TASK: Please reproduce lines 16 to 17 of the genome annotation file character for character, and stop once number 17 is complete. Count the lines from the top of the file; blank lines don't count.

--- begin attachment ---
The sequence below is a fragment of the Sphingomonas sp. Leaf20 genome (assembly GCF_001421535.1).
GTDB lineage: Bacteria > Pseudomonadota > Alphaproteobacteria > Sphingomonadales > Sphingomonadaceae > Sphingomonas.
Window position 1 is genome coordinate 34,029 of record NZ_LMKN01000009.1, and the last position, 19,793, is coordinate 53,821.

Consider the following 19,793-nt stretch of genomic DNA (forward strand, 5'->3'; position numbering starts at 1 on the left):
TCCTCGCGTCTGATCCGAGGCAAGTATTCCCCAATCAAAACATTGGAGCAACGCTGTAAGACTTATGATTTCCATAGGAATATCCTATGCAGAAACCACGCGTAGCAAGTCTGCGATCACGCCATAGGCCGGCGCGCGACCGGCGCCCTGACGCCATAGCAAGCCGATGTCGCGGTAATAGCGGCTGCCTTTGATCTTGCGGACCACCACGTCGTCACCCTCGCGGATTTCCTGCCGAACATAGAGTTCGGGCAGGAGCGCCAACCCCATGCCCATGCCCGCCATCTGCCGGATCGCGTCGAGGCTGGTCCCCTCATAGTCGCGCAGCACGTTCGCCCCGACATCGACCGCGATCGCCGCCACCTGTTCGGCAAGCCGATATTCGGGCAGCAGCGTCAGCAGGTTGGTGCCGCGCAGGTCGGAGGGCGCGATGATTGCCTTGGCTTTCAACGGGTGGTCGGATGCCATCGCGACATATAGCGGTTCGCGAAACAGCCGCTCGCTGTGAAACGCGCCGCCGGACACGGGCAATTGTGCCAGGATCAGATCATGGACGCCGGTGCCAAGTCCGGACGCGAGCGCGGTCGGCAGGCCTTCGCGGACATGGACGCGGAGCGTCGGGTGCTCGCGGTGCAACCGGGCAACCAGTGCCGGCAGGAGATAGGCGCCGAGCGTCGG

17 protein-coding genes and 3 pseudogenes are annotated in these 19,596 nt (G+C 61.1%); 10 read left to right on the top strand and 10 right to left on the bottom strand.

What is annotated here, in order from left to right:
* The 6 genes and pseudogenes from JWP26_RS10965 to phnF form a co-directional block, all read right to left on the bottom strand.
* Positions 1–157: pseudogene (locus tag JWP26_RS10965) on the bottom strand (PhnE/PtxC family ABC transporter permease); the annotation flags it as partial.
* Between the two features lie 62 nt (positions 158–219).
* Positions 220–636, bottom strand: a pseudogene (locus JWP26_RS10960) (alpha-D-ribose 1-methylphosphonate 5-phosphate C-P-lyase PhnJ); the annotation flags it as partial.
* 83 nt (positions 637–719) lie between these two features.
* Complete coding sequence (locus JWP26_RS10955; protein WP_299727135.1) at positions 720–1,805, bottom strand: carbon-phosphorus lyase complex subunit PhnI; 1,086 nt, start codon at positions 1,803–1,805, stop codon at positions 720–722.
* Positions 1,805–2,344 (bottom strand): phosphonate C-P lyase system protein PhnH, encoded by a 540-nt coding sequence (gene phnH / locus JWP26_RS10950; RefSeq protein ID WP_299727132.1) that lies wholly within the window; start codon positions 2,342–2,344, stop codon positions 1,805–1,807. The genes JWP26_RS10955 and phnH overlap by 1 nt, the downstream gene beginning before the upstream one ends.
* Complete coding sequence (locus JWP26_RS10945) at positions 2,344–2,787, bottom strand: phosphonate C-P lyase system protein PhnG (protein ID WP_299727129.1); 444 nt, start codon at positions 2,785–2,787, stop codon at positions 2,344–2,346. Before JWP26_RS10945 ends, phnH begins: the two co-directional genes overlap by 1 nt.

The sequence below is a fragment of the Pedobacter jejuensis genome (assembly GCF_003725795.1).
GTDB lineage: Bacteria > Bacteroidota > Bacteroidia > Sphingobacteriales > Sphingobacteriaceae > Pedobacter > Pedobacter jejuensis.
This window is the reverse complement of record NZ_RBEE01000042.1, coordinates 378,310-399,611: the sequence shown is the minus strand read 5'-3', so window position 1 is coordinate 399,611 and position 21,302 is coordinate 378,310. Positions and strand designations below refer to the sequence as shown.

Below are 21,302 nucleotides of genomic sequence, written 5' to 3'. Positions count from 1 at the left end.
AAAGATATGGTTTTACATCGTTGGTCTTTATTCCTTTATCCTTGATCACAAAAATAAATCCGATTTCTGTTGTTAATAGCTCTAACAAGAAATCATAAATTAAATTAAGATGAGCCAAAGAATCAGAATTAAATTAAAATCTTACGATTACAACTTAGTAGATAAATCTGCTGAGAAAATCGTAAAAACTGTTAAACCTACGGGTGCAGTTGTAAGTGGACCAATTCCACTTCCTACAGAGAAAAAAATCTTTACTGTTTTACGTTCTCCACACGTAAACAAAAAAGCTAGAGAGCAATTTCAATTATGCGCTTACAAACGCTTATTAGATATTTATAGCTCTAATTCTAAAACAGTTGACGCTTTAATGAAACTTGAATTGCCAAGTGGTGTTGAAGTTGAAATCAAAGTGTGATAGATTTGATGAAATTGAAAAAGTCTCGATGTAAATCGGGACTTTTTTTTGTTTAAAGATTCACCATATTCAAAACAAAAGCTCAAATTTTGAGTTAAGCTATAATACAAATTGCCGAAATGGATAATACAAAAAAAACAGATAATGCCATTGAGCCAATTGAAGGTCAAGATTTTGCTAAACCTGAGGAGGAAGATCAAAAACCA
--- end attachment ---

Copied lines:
The sequence below is a fragment of the Pedobacter jejuensis genome (assembly GCF_003725795.1).
GTDB lineage: Bacteria > Bacteroidota > Bacteroidia > Sphingobacteriales > Sphingobacteriaceae > Pedobacter > Pedobacter jejuensis.